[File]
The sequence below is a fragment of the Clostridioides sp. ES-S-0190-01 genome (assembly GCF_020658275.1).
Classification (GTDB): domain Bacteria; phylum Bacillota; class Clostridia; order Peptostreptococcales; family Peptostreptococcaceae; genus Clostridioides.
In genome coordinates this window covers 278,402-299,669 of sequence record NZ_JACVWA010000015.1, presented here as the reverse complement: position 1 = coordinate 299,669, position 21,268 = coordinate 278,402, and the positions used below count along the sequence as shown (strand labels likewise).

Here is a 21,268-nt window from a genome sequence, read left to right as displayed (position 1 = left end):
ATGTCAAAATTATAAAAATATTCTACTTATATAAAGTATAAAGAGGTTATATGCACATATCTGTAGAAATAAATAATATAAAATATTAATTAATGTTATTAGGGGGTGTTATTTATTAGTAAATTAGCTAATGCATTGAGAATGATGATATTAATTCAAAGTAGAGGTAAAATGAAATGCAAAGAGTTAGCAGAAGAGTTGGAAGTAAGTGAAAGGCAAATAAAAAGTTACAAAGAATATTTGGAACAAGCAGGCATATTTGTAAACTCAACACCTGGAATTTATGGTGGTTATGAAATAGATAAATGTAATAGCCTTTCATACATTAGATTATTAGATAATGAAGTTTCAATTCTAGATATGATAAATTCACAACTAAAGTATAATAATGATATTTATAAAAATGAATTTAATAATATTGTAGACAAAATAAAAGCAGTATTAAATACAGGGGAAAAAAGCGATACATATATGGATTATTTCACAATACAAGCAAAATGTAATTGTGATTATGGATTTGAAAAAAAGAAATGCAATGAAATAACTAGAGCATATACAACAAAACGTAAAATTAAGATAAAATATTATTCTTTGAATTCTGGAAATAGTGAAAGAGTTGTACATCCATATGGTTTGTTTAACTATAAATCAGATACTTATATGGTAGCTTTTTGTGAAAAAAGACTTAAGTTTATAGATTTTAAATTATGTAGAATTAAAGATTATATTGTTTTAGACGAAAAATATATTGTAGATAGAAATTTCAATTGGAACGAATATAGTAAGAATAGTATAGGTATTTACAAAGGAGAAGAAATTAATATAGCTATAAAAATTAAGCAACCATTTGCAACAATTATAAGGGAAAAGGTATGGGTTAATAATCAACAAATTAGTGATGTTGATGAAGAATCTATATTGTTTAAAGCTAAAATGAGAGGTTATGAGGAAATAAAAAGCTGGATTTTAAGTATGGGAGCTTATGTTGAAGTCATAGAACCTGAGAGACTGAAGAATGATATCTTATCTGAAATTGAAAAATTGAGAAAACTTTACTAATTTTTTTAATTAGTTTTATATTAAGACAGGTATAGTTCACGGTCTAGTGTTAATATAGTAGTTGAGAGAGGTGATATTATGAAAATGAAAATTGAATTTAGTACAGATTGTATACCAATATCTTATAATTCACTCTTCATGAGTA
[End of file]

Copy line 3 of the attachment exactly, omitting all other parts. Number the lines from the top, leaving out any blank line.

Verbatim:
In genome coordinates this window covers 278,402-299,669 of sequence record NZ_JACVWA010000015.1, presented here as the reverse complement: position 1 = coordinate 299,669, position 21,268 = coordinate 278,402, and the positions used below count along the sequence as shown (strand labels likewise).